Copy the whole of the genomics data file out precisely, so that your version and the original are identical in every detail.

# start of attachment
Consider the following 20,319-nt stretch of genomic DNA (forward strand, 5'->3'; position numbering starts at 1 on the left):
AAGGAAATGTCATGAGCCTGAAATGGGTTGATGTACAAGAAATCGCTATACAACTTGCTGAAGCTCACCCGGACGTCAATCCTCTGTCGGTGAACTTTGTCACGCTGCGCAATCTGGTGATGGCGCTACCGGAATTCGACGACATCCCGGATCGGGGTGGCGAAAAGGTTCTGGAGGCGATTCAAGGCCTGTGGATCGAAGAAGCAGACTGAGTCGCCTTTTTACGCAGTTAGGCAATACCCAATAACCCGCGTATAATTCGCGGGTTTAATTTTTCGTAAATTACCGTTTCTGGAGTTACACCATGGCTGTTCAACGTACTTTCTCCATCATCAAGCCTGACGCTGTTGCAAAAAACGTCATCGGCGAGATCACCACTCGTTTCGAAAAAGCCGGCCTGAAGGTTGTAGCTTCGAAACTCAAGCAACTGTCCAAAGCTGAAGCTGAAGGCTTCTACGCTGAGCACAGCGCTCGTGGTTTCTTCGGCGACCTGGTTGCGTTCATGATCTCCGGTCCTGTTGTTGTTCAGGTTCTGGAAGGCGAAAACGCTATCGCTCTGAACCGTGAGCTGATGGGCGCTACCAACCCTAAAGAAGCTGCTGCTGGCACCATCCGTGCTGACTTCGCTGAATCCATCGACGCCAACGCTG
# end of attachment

Consider the following 20,319-nt stretch of genomic DNA (forward strand, 5'->3'; position numbering starts at 1 on the left):
AAGGAAATGTCATGAGCCTGAAATGGGTTGATGTACAAGAAATCGCTATACAACTTGCTGAAGCTCACCCGGACGTCAATCCTCTGTCGGTGAACTTTGTCACGCTGCGCAATCTGGTGATGGCGCTACCGGAATTCGACGACATCCCGGATCGGGGTGGCGAAAAGGTTCTGGAGGCGATTCAAGGCCTGTGGATCGAAGAAGCAGACTGAGTCGCCTTTTTACGCAGTTAGGCAATACCCAATAACCCGCGTATAATTCGCGGGTTTAATTTTTCGTAAATTACCGTTTCTGGAGTTACACCATGGCTGTTCAACGTACTTTCTCCATCATCAAGCCTGACGCTGTTGCAAAAAACGTCATCGGCGAGATCACCACTCGTTTCGAAAAAGCCGGCCTGAAGGTTGTAGCTTCGAAACTCAAGCAACTGTCCAAAGCTGAAGCTGAAGGCTTCTACGCTGAGCACAGCGCTCGTGGTTTCTTCGGCGACCTGGTTGCGTTCATGATCTCCGGTCCTGTTGTTGTTCAGGTTCTGGAAGGCGAAAACGCTATCGCTCTGAACCGTGAGCTGATGGGCGCTACCAACCCTAAAGAAGCTGCTGCTGGCACCATCCGTGCTGACTTCGCTGAATCCATCGACGCCAACGCTG